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The domain account (a slightly-reduced privilege account for managing servers) we're installing with is a member of the administrators group on the machine, but doesn't seem to have exactly the same group policy as the domain administrators, because when installing a database with dbca (specifically, when attempting to set up the services), we get:

Cannot open the Windows NT Service Control Manager
O/S-Error: (OS 5) Access is denied.

This error is identical to that from oradim -new -sid DATABASENAME

DIM-00014: Cannot open the Windows NT Service Control Manager.
O/S-Error: (OS 5) Access is denied.

We noticed that going into the services control panel with this user gives a warning, which you can continue from and then start and stop services just fine. The same user on a Windows Server 2003 (should be same group policy) does not get any warning going into the services.

The domain administrators do not see such a warning when entering the services control panel, and they are also able to get past this error when running dbca.

Is there a specific permission which has changed with Windows Server 2008 which we need to add to our group policy or something?

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What's the warning when opening services.msc? Since the user's an admin on the system, I'd wager UAC is to blame. –  Shane Madden Mar 18 '11 at 20:52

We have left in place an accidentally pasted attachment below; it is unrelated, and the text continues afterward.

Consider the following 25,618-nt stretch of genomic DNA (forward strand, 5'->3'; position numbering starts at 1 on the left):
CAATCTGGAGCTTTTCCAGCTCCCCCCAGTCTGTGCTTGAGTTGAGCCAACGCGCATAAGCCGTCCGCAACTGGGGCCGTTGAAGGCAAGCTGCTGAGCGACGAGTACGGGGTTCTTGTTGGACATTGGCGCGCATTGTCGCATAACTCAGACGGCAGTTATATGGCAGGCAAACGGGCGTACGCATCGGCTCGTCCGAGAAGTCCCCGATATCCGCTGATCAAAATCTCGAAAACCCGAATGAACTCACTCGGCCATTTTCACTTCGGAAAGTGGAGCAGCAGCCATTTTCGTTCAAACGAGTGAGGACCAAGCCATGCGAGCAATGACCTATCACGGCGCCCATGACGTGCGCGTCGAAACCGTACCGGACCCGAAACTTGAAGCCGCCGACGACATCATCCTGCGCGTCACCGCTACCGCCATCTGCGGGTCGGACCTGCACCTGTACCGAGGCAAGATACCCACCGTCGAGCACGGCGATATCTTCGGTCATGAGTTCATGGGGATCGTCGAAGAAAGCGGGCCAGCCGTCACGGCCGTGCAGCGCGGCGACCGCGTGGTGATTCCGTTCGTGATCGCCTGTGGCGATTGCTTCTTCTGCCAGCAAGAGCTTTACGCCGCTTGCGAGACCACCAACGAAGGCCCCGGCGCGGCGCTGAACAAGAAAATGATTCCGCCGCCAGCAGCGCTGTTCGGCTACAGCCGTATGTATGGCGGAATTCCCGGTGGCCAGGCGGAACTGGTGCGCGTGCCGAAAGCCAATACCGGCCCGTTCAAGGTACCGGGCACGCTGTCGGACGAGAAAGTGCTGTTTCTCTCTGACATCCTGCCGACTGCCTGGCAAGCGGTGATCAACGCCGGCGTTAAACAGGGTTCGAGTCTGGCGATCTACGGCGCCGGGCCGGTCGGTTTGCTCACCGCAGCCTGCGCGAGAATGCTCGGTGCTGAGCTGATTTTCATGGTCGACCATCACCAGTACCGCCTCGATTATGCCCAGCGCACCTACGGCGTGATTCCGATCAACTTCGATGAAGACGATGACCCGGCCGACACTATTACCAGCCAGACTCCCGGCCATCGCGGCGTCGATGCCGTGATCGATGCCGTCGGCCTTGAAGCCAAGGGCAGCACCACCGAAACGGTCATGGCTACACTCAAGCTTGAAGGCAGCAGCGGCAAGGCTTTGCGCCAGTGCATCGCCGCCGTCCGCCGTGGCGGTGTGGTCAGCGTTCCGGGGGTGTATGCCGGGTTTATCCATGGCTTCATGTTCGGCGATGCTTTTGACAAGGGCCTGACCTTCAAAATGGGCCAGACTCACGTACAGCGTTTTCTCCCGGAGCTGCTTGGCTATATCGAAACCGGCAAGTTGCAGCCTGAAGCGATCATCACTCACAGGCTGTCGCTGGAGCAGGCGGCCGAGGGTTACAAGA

@Shane - yes, it's the regular UAC warning - "Windows needs your permission to continue" - I assume this elevates permissions. –  Cade Roux Mar 18 '11 at 20:57
    
@Shane - "UAC Behavior of the elevation prompt for admins in admin approval mode", set to "elevate without prompting" stops the prompting, but this doesn't seem to affect the actual rights Oracle needs so the installation fails. Running the installation as (local) administrator works, and we can add that to the installation script, but none of the other parts of the installation script needed that kind of thing so far. –  Cade Roux Mar 18 '11 at 21:08
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1 Answer

up vote 1 down vote accepted

Running the installer with escalated permissions should do the trick - Right-click and "Run As Administrator", or set to run as admin in the Properties window under the Compatibility tab.

If this doesn't work, then it may be spinning off a separate process that is losing the permission escalation; in that case, you'll want to just disable UAC temporarily (Control Panel -> User Accounts -> Change User Account Control settings).

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